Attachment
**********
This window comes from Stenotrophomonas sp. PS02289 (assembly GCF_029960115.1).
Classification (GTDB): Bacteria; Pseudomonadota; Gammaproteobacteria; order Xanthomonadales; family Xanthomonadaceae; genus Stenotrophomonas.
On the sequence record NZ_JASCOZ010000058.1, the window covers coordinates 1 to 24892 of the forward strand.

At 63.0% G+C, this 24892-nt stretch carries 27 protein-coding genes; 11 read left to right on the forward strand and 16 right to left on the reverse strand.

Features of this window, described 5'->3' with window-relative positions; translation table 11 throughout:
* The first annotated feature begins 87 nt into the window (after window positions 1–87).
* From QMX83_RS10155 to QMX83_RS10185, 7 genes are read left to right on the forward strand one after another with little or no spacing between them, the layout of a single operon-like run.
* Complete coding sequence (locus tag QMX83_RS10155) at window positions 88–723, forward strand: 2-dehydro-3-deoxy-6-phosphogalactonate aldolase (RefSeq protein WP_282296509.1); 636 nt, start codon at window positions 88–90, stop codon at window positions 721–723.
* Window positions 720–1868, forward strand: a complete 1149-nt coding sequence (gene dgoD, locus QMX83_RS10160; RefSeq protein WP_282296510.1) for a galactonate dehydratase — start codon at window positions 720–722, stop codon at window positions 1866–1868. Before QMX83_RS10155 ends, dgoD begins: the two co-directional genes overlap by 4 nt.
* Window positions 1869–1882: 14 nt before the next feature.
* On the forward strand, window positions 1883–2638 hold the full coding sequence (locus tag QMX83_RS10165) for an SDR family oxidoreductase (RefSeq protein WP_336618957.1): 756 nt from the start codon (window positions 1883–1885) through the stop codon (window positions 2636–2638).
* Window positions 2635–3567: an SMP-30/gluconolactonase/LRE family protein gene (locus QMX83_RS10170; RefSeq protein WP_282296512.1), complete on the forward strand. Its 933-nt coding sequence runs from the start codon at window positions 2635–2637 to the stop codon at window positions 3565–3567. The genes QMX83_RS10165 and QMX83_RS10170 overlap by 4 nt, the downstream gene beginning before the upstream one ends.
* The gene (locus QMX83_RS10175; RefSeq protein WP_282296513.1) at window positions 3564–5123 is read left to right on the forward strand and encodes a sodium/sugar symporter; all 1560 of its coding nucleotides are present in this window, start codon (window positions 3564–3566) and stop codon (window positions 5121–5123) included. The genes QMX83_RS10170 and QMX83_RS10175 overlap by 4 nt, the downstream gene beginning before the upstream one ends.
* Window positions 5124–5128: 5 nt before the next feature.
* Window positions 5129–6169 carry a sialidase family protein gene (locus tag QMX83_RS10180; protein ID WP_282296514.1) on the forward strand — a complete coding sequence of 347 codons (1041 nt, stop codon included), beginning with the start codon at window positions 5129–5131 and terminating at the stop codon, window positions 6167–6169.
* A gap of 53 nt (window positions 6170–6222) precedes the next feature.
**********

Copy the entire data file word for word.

This window comes from Stenotrophomonas sp. PS02289 (assembly GCF_029960115.1).
Classification (GTDB): Bacteria; Pseudomonadota; Gammaproteobacteria; order Xanthomonadales; family Xanthomonadaceae; genus Stenotrophomonas.
On the sequence record NZ_JASCOZ010000058.1, the window covers coordinates 1 to 24892 of the forward strand.

At 63.0% G+C, this 24892-nt stretch carries 27 protein-coding genes; 11 read left to right on the forward strand and 16 right to left on the reverse strand.

Features of this window, described 5'->3' with window-relative positions; translation table 11 throughout:
* The first annotated feature begins 87 nt into the window (after window positions 1–87).
* From QMX83_RS10155 to QMX83_RS10185, 7 genes are read left to right on the forward strand one after another with little or no spacing between them, the layout of a single operon-like run.
* Complete coding sequence (locus tag QMX83_RS10155) at window positions 88–723, forward strand: 2-dehydro-3-deoxy-6-phosphogalactonate aldolase (RefSeq protein WP_282296509.1); 636 nt, start codon at window positions 88–90, stop codon at window positions 721–723.
* Window positions 720–1868, forward strand: a complete 1149-nt coding sequence (gene dgoD, locus QMX83_RS10160; RefSeq protein WP_282296510.1) for a galactonate dehydratase — start codon at window positions 720–722, stop codon at window positions 1866–1868. Before QMX83_RS10155 ends, dgoD begins: the two co-directional genes overlap by 4 nt.
* Window positions 1869–1882: 14 nt before the next feature.
* On the forward strand, window positions 1883–2638 hold the full coding sequence (locus tag QMX83_RS10165) for an SDR family oxidoreductase (RefSeq protein WP_336618957.1): 756 nt from the start codon (window positions 1883–1885) through the stop codon (window positions 2636–2638).
* Window positions 2635–3567: an SMP-30/gluconolactonase/LRE family protein gene (locus QMX83_RS10170; RefSeq protein WP_282296512.1), complete on the forward strand. Its 933-nt coding sequence runs from the start codon at window positions 2635–2637 to the stop codon at window positions 3565–3567. The genes QMX83_RS10165 and QMX83_RS10170 overlap by 4 nt, the downstream gene beginning before the upstream one ends.
* The gene (locus QMX83_RS10175; RefSeq protein WP_282296513.1) at window positions 3564–5123 is read left to right on the forward strand and encodes a sodium/sugar symporter; all 1560 of its coding nucleotides are present in this window, start codon (window positions 3564–3566) and stop codon (window positions 5121–5123) included. The genes QMX83_RS10170 and QMX83_RS10175 overlap by 4 nt, the downstream gene beginning before the upstream one ends.
* Window positions 5124–5128: 5 nt before the next feature.
* Window positions 5129–6169 carry a sialidase family protein gene (locus tag QMX83_RS10180; protein ID WP_282296514.1) on the forward strand — a complete coding sequence of 347 codons (1041 nt, stop codon included), beginning with the start codon at window positions 5129–5131 and terminating at the stop codon, window positions 6167–6169.
* A gap of 53 nt (window positions 6170–6222) precedes the next feature.